Oriental lilies are tall architectural plants with large showy flowers that bloom in late summer. The fragrant flowers are white, pink or red, and sometimes streaked with contrasting colors. They grow best in full sun or partial shade, and need very well-drained soil and good air circulation. The diseases that affect Oriental lilies are caused by poor drainage or damp air.
Botrytis blight is a fungal disease that begins on the lower leaves of Oriental lilies and moves up the stems to the flowers. Infected leaves develop reddish brown spots, some of which grow a fuzz of gray mold. Infected flowers decay and grow gray mold before falling off. Remove and destroy diseased plant parts to prevent the spread of botrytis blight.
Various fungal rots can infect the bulbs, roots or stems of Oriental lilies. Symptoms include foliage that turns yellow and wilts, foliage that turns brown on the edges and between the veins, plants that grow slowly or emerge late and plants that die. If the symptoms are mild, a fungicidal spray approved for Oriental lilies applied according to the manufacturer’s directions may stop the disease. In severe cases, the plants should be removed and destroyed.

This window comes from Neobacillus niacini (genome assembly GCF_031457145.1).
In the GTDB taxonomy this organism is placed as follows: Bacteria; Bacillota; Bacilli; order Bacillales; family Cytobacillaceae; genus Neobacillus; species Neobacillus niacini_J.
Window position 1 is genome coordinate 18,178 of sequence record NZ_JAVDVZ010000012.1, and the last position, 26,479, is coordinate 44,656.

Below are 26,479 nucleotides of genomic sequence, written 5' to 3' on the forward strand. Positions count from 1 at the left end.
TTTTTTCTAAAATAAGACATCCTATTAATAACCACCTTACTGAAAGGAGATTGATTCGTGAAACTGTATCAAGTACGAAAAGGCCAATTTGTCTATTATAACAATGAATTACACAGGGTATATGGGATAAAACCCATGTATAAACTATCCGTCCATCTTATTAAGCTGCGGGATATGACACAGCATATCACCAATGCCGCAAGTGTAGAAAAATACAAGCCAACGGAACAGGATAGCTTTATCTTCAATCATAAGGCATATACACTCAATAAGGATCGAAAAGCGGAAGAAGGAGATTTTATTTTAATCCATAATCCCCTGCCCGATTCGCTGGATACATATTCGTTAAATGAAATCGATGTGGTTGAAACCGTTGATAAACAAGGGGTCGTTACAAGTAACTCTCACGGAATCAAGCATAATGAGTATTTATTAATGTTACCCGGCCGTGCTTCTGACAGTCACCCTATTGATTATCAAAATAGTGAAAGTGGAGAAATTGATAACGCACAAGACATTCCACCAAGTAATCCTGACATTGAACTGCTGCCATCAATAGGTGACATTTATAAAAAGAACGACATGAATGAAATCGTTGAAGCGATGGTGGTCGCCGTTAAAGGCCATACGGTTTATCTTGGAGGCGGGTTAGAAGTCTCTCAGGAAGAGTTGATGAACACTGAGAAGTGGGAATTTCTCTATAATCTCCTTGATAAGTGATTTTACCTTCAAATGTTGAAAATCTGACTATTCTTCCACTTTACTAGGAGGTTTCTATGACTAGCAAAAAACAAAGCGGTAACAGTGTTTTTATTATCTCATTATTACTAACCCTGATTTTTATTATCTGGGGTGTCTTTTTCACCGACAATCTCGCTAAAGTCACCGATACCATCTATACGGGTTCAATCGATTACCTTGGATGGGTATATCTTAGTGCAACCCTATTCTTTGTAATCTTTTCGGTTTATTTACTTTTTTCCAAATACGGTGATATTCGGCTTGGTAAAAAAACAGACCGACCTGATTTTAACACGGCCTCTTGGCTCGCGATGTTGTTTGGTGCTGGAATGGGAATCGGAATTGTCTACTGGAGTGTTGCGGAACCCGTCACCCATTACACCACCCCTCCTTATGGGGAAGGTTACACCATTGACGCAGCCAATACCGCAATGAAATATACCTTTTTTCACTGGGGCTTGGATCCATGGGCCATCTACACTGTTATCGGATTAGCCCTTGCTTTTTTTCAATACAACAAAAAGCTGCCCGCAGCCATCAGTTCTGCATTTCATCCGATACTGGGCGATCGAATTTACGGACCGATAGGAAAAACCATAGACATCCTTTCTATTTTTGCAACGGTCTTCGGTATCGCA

Lily mosaic is a viral disease of Oriental lilies that is usually spread by aphids. The foliage will be flecked, mottled or streaked with necrotic tissue. The plants grow stunted and produce abnormal flowers. A pesticide approved for aphids on Oriental lilies can be applied following the manufacturer’s instructions to control the insects. If the plants are severely infected, remove and destroy them.